Germany becomes perfect safe haven for commercial property investment in Europe

Germany remains a stand out performer in the current European commercial property investment market but overall sales volumes are down across the continent.

European investment volumes were down year on year in the second quarter of 2017 but sentiment remained buoyant in many key markets, according to the latest analysis report from Knight Frank.

Commercial property investment came to €43.3 billion for the quarter and transaction volumes for the first half of the year amounted to €90.3 billion, an 8% decrease year on year.

Germany has become the leading European investment destination for North American investors and the dominant location for intra-European cross border investment and investment markets in Spain and the Netherlands were also buoyant throughout the first half of the year with investors attracted by strengthening rental growth prospects.

Conversely, investment volumes in the UK remained well below the levels seen prior to last year’s Brexit vote, despite an increased volume of Asian capital flowing into the London market.

The report points out that during the second half of 2017 European investment volumes should also receive a boost from the completion of China Investment Corporation’s €12.25 billion acquisition of Blackstone’s pan-European logistics company, Logicor. The deal agreed in the second quarter, will be the largest ever European real estate deal on completion.

European prime yield compression showed no signs of abating with prime office yields hardening in markets including Amsterdam, Brussels, Milan and Vienna. Prime yields also continued to fall in the major German office markets, and are now over 100 basis points below previous record cyclical lows in Berlin, Frankfurt, Hamburg and Munich.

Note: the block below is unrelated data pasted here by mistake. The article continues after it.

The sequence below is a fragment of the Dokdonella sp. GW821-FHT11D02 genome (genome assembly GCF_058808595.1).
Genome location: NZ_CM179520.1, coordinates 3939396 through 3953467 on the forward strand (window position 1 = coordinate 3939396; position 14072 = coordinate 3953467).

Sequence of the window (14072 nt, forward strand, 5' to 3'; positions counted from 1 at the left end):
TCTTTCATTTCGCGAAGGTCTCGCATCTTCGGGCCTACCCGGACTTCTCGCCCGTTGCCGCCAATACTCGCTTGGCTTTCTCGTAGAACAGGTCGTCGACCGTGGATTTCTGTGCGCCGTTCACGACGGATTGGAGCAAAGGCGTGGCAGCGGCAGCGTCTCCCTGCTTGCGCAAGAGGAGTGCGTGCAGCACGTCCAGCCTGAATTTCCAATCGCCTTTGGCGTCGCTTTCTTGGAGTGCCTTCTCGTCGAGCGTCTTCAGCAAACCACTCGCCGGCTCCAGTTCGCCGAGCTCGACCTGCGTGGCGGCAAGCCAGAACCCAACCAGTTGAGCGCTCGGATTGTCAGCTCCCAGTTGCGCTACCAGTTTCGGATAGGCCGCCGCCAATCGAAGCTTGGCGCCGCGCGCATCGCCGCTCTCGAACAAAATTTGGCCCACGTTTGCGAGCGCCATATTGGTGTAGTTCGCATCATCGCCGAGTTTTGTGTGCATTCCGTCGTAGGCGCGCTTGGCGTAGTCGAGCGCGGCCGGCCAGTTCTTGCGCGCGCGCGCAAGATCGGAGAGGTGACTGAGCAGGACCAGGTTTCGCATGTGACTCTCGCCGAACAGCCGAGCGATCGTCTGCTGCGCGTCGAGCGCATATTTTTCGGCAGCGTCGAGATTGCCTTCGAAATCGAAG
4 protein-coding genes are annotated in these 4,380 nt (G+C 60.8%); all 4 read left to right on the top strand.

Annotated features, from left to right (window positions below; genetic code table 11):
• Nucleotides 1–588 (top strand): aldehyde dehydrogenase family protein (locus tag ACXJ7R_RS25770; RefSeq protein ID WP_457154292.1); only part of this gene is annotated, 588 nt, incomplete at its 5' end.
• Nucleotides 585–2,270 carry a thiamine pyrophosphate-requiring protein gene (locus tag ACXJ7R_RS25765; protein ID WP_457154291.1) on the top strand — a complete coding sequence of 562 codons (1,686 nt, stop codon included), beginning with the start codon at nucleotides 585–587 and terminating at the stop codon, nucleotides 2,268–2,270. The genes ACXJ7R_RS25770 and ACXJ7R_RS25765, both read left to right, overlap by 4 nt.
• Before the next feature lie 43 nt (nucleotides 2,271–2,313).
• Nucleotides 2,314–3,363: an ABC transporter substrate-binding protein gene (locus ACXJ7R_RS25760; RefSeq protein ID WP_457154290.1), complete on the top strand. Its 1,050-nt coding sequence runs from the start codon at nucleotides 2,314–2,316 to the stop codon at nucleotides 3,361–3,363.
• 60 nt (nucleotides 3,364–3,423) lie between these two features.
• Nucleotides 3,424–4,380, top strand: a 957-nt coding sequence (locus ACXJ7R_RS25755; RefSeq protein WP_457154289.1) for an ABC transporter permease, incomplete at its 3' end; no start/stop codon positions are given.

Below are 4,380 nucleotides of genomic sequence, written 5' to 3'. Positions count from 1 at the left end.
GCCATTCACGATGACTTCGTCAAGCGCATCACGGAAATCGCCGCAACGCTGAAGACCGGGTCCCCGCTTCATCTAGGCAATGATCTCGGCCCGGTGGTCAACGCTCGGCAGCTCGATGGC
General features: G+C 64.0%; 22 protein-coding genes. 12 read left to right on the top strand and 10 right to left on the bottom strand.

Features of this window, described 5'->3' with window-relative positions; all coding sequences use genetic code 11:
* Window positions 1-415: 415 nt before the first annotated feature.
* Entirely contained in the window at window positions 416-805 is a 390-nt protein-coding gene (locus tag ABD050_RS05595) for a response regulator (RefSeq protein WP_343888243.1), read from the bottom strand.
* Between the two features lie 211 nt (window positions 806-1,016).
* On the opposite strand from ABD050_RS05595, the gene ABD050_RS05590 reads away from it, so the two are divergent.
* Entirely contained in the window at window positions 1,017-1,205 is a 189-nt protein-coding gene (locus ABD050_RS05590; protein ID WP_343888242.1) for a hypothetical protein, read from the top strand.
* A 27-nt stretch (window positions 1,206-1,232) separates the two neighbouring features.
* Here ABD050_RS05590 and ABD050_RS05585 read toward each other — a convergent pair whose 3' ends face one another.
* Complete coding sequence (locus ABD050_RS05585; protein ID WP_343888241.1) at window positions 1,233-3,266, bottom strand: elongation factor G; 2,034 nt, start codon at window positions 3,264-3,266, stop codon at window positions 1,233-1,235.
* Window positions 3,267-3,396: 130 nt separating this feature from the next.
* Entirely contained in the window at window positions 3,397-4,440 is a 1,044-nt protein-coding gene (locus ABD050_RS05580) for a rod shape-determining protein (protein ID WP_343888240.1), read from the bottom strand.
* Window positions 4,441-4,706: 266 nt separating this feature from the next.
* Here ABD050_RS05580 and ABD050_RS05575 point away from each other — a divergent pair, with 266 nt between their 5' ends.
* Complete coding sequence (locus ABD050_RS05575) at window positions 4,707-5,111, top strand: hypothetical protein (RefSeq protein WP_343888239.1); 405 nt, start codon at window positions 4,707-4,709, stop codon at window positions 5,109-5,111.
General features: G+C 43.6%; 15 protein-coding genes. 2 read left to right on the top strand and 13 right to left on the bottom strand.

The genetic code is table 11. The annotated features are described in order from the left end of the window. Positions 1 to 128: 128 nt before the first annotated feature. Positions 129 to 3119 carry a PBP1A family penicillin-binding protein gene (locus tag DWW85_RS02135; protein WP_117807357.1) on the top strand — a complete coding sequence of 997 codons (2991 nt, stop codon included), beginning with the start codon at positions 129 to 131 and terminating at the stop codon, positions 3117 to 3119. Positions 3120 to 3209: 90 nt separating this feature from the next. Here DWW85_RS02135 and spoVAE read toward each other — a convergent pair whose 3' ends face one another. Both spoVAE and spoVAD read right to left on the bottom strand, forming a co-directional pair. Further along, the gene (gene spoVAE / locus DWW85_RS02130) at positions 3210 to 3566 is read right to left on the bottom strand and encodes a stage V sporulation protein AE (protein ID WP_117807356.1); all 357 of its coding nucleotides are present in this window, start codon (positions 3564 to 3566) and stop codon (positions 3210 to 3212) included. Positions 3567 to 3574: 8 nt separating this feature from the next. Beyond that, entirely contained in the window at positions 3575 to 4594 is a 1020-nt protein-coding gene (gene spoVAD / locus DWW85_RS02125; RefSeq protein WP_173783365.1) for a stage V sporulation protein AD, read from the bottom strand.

Aggregate office take-up in the European markets monitored by Knight Frank was up by 4% in the first half of the year, driven largely by the continued strength of the major German markets, as well as increased activity in Spain following a relatively subdued 2016.

Office rental growth gained traction in the tightening Amsterdam and Madrid markets during the second quarter, while moderate increases in prime rents recorded in Frankfurt, Milan, Paris and Stockholm. In contrast, prime rents declined in the West End of London, where they are now down by 13% year on year.

Overall, the Knight Frank European prime office rental Index climbed by 0.7% during the second quarter to reach a nine year high. The diminishing availability of prime CBD office space should drive further rental growth, particularly in key markets in Germany, the Netherlands, Spain and Sweden, the report suggests.

‘Although overall European investment volumes were down in the second quarter compared with the same quarter of last year, activity has remained buoyant in a number of major markets,’ said Matthew Colbourne, International Research Associate, Knight Frank.

‘Germany has now established as the preferred location for investors seeking a safe haven European market, while strengthening rental growth prospects have buoyed transactional activity in the Netherlands and Spain. With a number of very large transactions due to be completed in the second half of the year, we expect European investment volumes to pick up in the second half,’ he added.